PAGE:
Amir Khan overcame the worst types of adversity to represent the best of British boxing

The Olympic silver medallist called time on his career after one final fight against the biggest rival of his time in the sport

Steve Bunce
Sunday 15 May 2022 16:30
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<p>Khan attracted the attention of a global audience after winning a world title at just 22  </p>

Khan attracted the attention of a global audience after winning a world title at just 22

No other young professional boxer in Britain has ever been under the same relentless scrutiny as Amir Khan.

After 17 years as a professional boxer, world titles, drama, heartache, thrills, risks, sold-out arenas and 40 fights, Khan has officially retired from the sport.

He is still only 35 – still smiling, still healthy and wealthy.

In 2004, at the Olympic Games in Athens, Khan was just 17, but looked about 12, when he was Britain’s only boxing representative. He was a wide-eyed kid with a dream that nobody in the rugged business believed. At that time, Britain had only had one Olympic finalist in 36 years.

Khan won four fights against the odds to reach the final. The reigning champion was Mario Kindelan, the regal and brilliant Cuban, and he was in the other corner in the 2004 lightweight final. Khan lost, but he chased Kindelan all over the ring. A star, a hero, a pioneer was born on that Sunday afternoon.

A few months later, in Bolton, and live on ITV, Khan beat Kindelan in a rematch – he turned professional that night. Khan was still only 18 at the time and the spotlight was on him – that beam has never diminished. Not once in 17 years as a pro has Khan been allowed to lead a normal life on either side of the ring’s ropes. Khan has dealt with the critics, the racists, the fools and all the glory and wealth with equal patience and style. The truth is that boxing took away his childhood, and his life in the ring became the Khan Show.

He won a world title at just 22 and attracted the attention of a global audience. He fought with his heart, often forgetting his boxing brain, and was in great and memorable fights. He could be hurt, dropped, wobbled, but he had so much desire in the ring that he would still fight back. He won wars, he entertained. His speed in the early years was blistering, and again and again he would silence his doubters and critics with great wins. His fights were events.

I have never known a fighter to have to overcome so much criticism and, it has to be said, much of the hate and bias had a racist edge.

Khan just ignored it, founded a gym, funded people in need all over the planet and was forever in demand. From Bolton to Dubai, from Lahore to Brick Lane and from Hollywood to the Garden, everybody had a Khan tale to tell. The kid was a star, make no mistake.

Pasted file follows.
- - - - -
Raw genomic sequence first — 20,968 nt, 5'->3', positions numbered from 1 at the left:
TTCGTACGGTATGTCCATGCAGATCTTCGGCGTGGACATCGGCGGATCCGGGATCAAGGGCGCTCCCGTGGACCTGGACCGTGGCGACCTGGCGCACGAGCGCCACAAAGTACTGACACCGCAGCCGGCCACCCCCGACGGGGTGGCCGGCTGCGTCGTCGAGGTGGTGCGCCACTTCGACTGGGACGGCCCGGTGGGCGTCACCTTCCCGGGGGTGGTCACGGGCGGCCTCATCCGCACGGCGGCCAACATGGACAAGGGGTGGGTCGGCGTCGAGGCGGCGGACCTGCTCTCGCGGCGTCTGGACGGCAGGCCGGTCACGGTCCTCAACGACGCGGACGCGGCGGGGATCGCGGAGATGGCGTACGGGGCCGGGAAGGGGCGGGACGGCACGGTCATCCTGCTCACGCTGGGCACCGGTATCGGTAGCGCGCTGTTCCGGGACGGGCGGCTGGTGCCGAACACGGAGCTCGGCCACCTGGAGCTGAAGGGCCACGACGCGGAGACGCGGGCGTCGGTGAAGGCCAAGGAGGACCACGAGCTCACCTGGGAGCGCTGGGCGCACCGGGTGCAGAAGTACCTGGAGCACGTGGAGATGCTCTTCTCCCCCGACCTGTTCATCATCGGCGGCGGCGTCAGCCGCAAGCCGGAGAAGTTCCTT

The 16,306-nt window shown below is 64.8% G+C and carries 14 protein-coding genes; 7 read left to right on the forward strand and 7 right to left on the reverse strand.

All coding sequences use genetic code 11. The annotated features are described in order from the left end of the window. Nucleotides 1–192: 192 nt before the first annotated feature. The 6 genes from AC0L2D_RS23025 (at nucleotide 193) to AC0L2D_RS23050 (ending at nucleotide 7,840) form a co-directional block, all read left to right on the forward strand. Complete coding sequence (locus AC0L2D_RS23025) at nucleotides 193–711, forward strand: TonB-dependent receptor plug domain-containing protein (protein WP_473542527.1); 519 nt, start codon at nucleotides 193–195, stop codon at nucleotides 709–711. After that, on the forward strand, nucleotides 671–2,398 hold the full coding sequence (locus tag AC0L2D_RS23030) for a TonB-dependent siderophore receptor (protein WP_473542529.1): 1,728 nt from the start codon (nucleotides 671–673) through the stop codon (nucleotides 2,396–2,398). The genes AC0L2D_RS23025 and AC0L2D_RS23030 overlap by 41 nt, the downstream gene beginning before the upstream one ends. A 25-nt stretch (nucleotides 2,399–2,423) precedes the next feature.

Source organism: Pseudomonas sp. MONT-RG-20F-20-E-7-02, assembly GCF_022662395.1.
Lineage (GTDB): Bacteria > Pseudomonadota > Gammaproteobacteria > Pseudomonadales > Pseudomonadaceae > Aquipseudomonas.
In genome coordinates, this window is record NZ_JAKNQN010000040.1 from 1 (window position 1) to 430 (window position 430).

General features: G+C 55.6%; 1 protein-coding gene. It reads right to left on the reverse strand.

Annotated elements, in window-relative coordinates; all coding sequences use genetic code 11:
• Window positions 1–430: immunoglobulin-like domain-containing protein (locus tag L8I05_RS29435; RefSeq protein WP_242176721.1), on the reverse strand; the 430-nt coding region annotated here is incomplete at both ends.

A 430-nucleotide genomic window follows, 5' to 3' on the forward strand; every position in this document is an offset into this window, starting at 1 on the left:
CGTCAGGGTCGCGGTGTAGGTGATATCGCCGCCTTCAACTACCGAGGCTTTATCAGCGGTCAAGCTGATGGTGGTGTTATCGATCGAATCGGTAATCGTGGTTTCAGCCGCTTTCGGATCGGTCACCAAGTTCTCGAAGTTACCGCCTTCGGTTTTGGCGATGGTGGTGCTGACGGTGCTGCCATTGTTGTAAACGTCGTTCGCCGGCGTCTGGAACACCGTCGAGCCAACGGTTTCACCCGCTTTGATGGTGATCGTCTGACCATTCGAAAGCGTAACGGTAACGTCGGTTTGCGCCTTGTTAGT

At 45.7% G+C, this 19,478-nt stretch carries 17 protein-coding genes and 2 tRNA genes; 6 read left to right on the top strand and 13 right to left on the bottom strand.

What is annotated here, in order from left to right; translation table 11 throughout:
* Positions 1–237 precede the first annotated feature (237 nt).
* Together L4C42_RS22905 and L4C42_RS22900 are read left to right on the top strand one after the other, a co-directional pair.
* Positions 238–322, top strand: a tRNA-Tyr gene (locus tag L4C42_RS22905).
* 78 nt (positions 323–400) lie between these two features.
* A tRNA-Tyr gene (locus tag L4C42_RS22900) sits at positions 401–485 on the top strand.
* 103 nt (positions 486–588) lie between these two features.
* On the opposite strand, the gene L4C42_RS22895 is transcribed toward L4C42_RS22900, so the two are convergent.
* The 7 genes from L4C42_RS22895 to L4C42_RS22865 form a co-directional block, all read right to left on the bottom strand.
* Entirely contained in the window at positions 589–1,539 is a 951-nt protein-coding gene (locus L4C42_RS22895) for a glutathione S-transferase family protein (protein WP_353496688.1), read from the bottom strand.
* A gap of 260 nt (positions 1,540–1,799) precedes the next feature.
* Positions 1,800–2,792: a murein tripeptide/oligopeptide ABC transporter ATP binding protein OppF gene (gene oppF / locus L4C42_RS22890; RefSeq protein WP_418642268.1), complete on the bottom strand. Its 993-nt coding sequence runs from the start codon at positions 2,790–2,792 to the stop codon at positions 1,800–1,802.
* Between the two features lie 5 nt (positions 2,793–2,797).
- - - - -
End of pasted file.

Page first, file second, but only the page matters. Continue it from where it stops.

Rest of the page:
He had wars with great fighters, boxed like a dream in other fights, was treated badly by judges in some fights, lost when he was winning and won when he was losing. In defeat and victory, as the old poem goes, he treated his opponents and his fans equally. He might be cut, bruised and hurt, but he would still meet the press, take all the awkward questions and smile after losses. In victory, he would praise the man he had beaten. He was, in the truest sense of the word, an old-fashioned boxing gentleman. Our ’enry, Sir Henry Cooper, would have been proud of him.

And still the scrutiny remained. He was hounded at times for his private life. The envy was often disgraceful from social media platforms – places that make legitimate the evils of jealousy and hypocrisy. Khan was a legend against the wall of hate and he was totally fearless in the ring.

He was not officially the main event when he made his debut, in his hometown of Bolton, in the summer of 2005, but the truth is that he was the main attraction in each and every single one of his 40 fights. He won 34 times and lost six fights in venues all over the world. He fought at the O2, the Garden in New York, the MGM, the Mandalay Bay, the T-Mobile, the MEN, the Barclays Centre, and dozens of other venues.

Khan fighting for the last time, against Kell Brook at Manchester Arena in February

He had massive world title fights under the neon lights that remain vivid: the masterclass against Andriy Kotelnik in 2009, his war with Marcos Maidana in 2010, his bold and brutal meeting with Saul Canelo Alvarez in 2016 in Las Vegas. He dared, he took risks and he left every single ounce of pride and desire in the ring.

In February of this year, he fought for the last time when he met his old rival Kell Brook at the Manchester Arena; Khan won his first world title fight there in 2009.

The Brook fight sold out in six minutes and on the night just under 20,000 watched the end of Khan. Brook won in six rounds, Khan took defeat like a hero. Cut, bruised and broken, he praised Brook. That was it, he knew that night, but it took a few weeks to make the decision. It is, by the way, the right decision.

It was a privilege and a pleasure to cover Amir Khan from when he was a skinny kid fighting at the Bury gym, to the mighty Olympics and then all over the world. He was a great professional and an even better human. And friend.

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